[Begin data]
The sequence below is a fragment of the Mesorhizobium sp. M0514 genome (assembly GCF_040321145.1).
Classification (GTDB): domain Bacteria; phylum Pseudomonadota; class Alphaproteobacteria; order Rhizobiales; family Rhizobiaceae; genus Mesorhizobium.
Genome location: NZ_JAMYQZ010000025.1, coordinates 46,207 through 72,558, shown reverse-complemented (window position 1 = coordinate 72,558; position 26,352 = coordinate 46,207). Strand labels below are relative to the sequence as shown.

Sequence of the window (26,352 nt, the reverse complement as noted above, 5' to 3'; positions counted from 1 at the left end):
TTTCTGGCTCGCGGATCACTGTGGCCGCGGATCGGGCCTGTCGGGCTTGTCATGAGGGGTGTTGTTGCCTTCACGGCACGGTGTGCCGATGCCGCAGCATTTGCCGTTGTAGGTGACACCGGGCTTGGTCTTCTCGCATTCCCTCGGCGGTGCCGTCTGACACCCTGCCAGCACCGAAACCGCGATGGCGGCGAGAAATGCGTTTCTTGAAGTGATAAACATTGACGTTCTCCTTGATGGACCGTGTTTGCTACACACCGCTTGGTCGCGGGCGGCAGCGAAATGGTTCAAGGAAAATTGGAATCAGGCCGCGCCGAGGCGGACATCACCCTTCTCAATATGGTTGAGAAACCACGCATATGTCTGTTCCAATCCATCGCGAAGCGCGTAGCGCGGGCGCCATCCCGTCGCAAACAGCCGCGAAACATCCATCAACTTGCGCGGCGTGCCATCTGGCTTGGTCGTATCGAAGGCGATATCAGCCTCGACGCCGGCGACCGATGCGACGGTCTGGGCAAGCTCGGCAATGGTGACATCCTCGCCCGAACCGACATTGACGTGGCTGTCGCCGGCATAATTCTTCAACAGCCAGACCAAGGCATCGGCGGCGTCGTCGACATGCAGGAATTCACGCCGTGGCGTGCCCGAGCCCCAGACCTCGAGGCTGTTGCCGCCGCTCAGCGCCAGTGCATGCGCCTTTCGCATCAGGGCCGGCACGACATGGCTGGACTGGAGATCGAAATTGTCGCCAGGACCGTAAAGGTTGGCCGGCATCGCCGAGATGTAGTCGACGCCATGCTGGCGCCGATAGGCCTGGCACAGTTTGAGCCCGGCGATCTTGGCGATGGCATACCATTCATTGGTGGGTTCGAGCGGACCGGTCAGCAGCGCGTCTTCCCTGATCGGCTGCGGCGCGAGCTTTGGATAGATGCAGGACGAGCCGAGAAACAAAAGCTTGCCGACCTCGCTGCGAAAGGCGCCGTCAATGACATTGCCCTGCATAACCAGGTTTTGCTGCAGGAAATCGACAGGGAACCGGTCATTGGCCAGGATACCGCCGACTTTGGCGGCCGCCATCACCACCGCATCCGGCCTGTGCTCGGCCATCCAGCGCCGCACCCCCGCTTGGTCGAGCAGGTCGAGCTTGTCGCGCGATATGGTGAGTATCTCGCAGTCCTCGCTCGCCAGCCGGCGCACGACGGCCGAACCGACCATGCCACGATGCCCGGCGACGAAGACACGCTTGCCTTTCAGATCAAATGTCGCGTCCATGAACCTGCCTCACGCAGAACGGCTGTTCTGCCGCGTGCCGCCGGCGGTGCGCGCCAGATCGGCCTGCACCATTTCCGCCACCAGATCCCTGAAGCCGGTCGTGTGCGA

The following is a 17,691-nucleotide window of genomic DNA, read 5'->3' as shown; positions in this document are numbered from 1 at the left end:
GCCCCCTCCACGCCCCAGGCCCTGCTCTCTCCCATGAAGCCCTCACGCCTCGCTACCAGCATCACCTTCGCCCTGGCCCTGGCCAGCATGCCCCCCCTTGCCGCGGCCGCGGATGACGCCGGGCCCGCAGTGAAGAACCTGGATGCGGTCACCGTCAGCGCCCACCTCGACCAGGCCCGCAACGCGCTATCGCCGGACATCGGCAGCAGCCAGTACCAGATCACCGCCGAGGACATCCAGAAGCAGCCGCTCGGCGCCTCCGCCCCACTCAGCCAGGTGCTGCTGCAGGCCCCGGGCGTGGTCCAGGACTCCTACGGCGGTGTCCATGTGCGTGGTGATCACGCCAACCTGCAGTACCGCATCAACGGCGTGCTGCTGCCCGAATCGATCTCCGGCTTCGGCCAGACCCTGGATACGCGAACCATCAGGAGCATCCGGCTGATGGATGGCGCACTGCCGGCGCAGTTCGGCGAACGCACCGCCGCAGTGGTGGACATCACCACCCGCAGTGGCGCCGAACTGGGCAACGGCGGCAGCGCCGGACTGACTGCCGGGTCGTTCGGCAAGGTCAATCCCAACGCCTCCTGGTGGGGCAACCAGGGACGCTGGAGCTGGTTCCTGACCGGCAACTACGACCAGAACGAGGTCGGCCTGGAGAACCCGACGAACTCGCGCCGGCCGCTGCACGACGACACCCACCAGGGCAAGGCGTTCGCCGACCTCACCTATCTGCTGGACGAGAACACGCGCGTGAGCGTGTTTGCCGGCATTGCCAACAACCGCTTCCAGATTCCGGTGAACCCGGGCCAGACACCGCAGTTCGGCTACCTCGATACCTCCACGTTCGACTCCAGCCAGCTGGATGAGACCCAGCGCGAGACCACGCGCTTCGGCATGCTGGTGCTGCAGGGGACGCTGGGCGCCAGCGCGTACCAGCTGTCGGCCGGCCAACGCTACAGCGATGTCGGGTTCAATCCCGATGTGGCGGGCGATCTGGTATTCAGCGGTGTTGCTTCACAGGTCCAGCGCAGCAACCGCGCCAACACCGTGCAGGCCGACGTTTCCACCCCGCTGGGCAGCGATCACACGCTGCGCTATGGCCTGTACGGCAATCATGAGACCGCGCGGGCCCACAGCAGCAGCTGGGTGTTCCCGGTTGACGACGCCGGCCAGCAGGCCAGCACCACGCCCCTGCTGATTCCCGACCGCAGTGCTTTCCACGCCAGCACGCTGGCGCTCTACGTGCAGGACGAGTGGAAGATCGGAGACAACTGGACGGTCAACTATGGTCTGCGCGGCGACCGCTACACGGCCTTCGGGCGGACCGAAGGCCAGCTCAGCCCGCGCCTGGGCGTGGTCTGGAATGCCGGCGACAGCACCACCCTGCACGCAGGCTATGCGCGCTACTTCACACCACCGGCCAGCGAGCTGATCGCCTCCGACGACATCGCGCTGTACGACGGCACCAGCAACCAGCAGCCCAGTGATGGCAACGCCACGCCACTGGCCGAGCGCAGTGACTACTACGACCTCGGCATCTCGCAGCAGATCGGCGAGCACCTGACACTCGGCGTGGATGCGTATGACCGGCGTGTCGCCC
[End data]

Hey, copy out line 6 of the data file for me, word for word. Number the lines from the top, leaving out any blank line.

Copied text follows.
The following is a 17,691-nucleotide window of genomic DNA, read 5'->3' as shown; positions in this document are numbered from 1 at the left end: